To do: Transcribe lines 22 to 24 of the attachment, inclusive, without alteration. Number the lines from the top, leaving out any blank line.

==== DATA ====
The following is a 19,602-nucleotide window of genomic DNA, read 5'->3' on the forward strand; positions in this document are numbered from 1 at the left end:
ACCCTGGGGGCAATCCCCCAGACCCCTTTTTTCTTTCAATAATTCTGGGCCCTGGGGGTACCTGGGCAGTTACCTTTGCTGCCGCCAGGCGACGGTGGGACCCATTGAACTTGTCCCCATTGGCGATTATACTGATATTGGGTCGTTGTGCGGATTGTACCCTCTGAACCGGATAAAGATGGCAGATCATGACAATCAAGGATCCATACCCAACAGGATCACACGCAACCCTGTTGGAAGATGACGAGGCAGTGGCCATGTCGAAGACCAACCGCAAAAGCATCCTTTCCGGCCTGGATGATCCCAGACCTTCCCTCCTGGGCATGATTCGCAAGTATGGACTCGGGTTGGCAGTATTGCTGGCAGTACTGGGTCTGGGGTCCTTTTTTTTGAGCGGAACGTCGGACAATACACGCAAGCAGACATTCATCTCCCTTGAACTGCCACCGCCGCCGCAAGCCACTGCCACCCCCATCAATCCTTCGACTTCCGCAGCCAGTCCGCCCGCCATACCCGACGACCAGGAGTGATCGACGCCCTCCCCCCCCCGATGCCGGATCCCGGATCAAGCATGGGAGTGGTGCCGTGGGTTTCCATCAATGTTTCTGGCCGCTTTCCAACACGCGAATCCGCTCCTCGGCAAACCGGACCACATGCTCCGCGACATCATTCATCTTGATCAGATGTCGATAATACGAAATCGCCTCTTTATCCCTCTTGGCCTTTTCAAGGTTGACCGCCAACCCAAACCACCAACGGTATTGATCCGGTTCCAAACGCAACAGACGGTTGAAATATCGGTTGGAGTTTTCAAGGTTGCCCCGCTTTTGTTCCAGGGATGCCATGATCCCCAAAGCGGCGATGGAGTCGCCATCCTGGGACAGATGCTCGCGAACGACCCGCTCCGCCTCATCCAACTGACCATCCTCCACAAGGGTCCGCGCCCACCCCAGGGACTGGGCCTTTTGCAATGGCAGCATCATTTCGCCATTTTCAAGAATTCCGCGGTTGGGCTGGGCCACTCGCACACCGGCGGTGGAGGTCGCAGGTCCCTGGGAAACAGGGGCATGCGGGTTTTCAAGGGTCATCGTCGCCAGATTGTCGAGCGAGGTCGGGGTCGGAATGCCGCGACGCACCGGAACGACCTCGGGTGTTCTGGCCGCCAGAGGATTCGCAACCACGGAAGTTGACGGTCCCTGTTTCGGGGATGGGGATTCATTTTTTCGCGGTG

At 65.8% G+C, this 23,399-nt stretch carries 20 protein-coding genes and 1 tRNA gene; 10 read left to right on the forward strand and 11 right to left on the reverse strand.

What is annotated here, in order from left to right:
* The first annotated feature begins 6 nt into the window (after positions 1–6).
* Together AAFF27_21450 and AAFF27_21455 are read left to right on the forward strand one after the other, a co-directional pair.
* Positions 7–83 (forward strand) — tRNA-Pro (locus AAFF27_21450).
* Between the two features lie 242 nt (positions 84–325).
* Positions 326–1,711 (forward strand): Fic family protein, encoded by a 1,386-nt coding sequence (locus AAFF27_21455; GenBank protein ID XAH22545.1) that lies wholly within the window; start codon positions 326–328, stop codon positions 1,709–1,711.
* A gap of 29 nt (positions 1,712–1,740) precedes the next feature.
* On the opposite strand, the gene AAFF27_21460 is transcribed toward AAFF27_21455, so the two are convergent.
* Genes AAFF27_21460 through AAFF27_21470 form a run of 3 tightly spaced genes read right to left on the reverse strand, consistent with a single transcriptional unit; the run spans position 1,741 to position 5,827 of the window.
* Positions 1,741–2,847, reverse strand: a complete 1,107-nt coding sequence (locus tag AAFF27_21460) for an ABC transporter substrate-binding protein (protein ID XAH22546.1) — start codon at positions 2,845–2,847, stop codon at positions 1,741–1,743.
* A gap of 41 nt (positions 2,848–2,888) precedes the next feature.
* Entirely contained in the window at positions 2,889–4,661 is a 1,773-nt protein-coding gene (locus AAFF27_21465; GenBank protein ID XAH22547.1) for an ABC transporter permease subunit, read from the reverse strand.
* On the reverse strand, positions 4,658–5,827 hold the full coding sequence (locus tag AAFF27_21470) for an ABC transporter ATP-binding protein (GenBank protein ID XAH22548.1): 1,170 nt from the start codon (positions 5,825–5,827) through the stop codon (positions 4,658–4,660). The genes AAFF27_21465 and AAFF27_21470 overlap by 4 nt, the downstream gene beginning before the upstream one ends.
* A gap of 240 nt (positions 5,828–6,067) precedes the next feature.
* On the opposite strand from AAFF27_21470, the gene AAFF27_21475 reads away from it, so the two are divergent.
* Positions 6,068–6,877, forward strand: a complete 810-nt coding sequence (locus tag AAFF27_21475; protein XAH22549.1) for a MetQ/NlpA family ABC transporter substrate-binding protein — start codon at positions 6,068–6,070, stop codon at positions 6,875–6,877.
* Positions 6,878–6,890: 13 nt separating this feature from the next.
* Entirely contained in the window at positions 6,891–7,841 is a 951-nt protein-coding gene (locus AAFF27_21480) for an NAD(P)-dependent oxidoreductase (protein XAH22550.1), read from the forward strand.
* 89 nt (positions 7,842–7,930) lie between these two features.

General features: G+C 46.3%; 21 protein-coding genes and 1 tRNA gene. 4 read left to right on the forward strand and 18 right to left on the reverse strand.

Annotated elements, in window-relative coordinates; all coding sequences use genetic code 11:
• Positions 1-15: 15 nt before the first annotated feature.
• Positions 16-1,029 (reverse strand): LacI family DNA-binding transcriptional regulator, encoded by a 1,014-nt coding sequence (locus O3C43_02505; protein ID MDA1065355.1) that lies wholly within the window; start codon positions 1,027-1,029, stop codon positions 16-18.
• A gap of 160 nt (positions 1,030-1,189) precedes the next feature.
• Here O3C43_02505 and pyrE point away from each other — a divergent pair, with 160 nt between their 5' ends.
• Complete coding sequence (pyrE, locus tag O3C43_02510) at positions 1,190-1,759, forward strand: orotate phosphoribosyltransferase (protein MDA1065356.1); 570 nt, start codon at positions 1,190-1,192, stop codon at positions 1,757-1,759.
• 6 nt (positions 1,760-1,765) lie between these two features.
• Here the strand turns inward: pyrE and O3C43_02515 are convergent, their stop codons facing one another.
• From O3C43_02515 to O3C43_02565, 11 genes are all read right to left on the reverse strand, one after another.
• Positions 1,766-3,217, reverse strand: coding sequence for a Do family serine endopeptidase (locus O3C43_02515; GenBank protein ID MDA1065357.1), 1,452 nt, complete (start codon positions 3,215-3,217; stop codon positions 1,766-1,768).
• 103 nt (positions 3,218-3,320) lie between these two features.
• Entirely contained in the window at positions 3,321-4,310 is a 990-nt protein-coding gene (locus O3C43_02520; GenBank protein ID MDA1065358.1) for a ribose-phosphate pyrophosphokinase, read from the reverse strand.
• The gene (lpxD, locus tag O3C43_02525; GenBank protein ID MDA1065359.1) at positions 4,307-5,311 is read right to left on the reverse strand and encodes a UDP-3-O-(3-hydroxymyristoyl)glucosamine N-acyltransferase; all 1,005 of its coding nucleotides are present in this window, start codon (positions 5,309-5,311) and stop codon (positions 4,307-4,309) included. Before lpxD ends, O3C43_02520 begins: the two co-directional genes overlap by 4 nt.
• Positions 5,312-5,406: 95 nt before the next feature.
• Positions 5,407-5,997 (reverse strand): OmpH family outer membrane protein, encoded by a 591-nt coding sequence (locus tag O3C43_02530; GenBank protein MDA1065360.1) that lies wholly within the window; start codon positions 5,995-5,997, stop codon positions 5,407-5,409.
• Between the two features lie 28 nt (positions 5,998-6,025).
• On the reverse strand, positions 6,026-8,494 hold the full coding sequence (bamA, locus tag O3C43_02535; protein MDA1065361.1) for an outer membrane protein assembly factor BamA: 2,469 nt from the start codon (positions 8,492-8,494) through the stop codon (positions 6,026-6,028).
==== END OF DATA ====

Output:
* 89 nt (positions 7,842–7,930) lie between these two features.

General features: G+C 46.3%; 21 protein-coding genes and 1 tRNA gene. 4 read left to right on the forward strand and 18 right to left on the reverse strand.

Annotated elements, in window-relative coordinates; all coding sequences use genetic code 11: